Milkweed is a North American native plant that is a food source for hundreds of small creatures but critical for monarch butterflies. Monarchs lay their eggs on the underside of milkweed leaves and nowhere else.
The plant’s name comes from its milky sap which contains toxins called cardiac glycosides. Monarch caterpillars feed exclusively on milkweed foliage. Ingesting plenty of the toxins renders them toxic to predators.
Most adult monarchs live roughly one month. But about every fourth generation lives six to eight months. It is this generation that migrates to warmer areas for the winter and returns in spring to reproduce.
The loss of milkweed in their habitat has led to a 90 percent decline in monarch butterflies over the past two decades.
Native Americans used the plant to treat warts and lung ailments such as pleurisy. Because of this, the great taxonomist Linnaeus named the milkweed family Asclepias after the Greek god of healing. There are more than 100 species in the tribe. If a gardener would like to plant milkweed to help out butterflies, it is important to choose a species native to that particular habitat.
Three readily-available species are native to our area. Common milkweed ( A. syriaca), butterfly weed (A. tuberosa), and swamp milkweed (A. incarnata). All three of these require a period of cold stratification to germinate. The easy way to achieve this would be to sow the seeds in autumn, allowing Mother Nature to do her thing. If you don’t want to wait to plant milkweed, you can place the seeds onto a damp paper towel and put that into a Ziploc bag. Place the bag in the refrigerator (not the freezer) for 30 days.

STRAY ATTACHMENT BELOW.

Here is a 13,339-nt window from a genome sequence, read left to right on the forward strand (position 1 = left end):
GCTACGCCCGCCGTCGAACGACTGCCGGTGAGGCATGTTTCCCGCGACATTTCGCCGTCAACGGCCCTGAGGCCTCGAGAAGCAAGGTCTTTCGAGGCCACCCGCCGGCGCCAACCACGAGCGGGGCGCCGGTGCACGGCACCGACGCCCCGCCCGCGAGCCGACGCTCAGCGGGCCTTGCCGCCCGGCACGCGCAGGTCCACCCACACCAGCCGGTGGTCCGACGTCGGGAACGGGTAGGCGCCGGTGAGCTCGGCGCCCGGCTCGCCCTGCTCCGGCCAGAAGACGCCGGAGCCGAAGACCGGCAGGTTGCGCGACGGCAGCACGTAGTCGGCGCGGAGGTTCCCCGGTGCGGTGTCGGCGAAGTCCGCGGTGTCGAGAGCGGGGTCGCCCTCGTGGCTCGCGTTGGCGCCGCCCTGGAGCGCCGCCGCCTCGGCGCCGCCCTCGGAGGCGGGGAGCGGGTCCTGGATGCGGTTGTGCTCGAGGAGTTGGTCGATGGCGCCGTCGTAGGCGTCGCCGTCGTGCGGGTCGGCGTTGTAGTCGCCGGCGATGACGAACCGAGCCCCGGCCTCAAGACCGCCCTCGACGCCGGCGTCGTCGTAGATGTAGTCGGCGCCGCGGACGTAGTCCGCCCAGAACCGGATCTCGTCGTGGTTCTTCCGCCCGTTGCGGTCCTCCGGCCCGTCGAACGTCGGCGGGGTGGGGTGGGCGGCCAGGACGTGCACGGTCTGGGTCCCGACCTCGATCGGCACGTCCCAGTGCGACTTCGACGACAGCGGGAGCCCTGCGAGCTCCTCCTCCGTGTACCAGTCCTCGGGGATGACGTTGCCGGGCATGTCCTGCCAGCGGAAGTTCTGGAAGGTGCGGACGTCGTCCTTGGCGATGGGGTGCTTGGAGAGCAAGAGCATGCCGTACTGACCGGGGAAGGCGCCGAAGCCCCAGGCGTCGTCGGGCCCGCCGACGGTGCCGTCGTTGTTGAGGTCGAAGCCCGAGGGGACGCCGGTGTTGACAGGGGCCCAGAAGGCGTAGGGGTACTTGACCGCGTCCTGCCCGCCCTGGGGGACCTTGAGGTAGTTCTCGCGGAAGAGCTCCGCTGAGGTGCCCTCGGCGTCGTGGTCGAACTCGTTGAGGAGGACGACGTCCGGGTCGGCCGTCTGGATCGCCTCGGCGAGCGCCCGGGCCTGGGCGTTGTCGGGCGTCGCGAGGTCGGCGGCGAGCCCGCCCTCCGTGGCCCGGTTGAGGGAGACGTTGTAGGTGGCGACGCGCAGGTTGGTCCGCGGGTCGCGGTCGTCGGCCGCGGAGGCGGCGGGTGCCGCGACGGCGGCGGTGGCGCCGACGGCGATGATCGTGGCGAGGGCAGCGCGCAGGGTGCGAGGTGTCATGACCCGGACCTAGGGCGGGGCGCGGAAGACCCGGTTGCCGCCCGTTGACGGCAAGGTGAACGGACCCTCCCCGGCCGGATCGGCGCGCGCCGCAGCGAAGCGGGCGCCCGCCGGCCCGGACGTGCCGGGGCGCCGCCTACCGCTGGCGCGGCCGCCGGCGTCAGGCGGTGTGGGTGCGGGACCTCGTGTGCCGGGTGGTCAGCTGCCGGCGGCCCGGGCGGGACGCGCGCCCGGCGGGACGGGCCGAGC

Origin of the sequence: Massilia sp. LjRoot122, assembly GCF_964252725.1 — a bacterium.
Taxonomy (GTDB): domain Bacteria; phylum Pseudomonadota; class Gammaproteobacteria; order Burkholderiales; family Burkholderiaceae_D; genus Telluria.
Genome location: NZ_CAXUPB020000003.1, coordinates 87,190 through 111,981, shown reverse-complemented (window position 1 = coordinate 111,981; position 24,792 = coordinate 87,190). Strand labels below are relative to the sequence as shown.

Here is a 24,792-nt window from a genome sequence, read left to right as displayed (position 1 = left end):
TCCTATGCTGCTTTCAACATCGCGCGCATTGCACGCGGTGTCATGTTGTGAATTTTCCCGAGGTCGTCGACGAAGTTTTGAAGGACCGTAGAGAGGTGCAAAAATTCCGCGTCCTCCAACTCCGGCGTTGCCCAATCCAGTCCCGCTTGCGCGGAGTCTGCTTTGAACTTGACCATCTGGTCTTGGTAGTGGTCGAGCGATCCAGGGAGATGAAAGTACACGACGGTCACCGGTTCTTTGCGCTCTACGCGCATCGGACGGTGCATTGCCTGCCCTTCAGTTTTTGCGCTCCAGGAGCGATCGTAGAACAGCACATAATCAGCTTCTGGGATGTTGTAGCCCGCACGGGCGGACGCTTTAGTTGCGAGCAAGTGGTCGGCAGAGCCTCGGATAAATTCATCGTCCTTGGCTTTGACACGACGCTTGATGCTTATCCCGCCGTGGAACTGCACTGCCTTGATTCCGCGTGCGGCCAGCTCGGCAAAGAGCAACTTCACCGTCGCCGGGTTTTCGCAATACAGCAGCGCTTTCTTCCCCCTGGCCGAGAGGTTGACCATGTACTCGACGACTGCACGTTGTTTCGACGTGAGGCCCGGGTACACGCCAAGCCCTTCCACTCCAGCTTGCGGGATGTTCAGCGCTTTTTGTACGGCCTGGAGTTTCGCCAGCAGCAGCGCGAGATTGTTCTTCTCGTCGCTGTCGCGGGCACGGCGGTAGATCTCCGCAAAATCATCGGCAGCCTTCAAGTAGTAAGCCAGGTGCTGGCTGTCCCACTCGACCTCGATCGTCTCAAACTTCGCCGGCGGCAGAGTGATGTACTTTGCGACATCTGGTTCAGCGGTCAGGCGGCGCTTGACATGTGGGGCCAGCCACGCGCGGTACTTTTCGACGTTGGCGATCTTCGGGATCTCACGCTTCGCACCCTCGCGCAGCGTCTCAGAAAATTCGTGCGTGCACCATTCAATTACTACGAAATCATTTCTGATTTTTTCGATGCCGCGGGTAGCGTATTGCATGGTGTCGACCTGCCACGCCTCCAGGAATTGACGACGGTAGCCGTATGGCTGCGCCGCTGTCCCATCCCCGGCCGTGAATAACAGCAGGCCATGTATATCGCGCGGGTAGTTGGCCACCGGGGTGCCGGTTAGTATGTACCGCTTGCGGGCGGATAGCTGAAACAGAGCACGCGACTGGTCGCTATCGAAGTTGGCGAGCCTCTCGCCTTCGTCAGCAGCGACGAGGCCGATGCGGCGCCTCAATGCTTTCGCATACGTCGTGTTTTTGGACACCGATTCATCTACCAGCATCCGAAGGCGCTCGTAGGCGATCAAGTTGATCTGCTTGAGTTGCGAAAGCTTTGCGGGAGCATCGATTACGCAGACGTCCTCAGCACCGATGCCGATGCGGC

Butterfly weed has a tap root. It does not like to be transplanted. After the cold treatment, start it in peat pots. When the seedlings are ready to go into the garden, space them 18 inches apart burying the pot completely so that you do not disturb the root. I love the crayon-bright orange flowers, but it also comes in taxi cab bright yellow.
Common milkweed reproduces by seed and by rhizomes. It can form substantial clumps but does not spread aggressively. All Asclepias produce lots of seeds each of which is covered in silky white threads that are borne on the wind which is why it is sometimes called “silkweed”.
Swamp milkweed, as the name implies, wants a moist environment. It did not do well in the bog. It wants constant moisture but not wet feet. Unlike butterfly weed, it tolerates partial shade as well as full sun. Also called Red Swallowwort, it is taller than the other two species. The flowers are pink or white with a vanilla fragrance.
When we first moved here in 1980 I would see drifts of butterfly weed along the back roads. I think that the last time I saw even one roadside plant was in 2016 when some fellow master gardeners and I were tending an area pollinator garden.
Next Wednesday is Earth Day. What a great time to do something to support an endangered species by planting some milkweed!
Master gardener Ann Bartlett loves to see butterflies fluttering through the ornamental beds that surround her home.